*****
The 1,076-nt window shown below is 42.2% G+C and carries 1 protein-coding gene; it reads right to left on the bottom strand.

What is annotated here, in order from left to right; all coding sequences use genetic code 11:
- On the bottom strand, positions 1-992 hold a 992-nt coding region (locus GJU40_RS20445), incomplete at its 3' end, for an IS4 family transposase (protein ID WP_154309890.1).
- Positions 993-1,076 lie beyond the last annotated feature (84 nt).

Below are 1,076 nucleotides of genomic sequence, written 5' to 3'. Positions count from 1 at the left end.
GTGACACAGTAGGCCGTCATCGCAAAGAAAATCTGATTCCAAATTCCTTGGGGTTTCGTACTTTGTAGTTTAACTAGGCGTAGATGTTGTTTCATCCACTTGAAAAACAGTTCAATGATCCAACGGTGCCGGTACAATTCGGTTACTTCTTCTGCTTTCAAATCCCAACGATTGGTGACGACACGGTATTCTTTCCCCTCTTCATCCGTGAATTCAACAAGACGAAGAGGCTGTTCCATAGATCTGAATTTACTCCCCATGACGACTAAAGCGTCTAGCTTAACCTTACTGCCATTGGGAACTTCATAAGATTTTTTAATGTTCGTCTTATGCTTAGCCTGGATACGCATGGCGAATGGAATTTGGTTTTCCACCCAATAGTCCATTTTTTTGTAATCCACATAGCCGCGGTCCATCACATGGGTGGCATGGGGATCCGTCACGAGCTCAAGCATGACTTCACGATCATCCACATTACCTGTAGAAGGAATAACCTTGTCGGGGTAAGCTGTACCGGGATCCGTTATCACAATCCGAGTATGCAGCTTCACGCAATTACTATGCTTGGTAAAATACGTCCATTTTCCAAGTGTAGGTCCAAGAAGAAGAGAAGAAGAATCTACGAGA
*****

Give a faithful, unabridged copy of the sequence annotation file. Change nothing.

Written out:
The 1,076-nt window shown below is 42.2% G+C and carries 1 protein-coding gene; it reads right to left on the bottom strand.

What is annotated here, in order from left to right; all coding sequences use genetic code 11:
- On the bottom strand, positions 1-992 hold a 992-nt coding region (locus GJU40_RS20445), incomplete at its 3' end, for an IS4 family transposase (protein ID WP_154309890.1).
- Positions 993-1,076 lie beyond the last annotated feature (84 nt).

Below are 1,076 nucleotides of genomic sequence, written 5' to 3'. Positions count from 1 at the left end.
GTGACACAGTAGGCCGTCATCGCAAAGAAAATCTGATTCCAAATTCCTTGGGGTTTCGTACTTTGTAGTTTAACTAGGCGTAGATGTTGTTTCATCCACTTGAAAAACAGTTCAATGATCCAACGGTGCCGGTACAATTCGGTTACTTCTTCTGCTTTCAAATCCCAACGATTGGTGACGACACGGTATTCTTTCCCCTCTTCATCCGTGAATTCAACAAGACGAAGAGGCTGTTCCATAGATCTGAATTTACTCCCCATGACGACTAAAGCGTCTAGCTTAACCTTACTGCCATTGGGAACTTCATAAGATTTTTTAATGTTCGTCTTATGCTTAGCCTGGATACGCATGGCGAATGGAATTTGGTTTTCCACCCAATAGTCCATTTTTTTGTAATCCACATAGCCGCGGTCCATCACATGGGTGGCATGGGGATCCGTCACGAGCTCAAGCATGACTTCACGATCATCCACATTACCTGTAGAAGGAATAACCTTGTCGGGGTAAGCTGTACCGGGATCCGTTATCACAATCCGAGTATGCAGCTTCACGCAATTACTATGCTTGGTAAAATACGTCCATTTTCCAAGTGTAGGTCCAAGAAGAAGAGAAGAAGAATCTACGAGA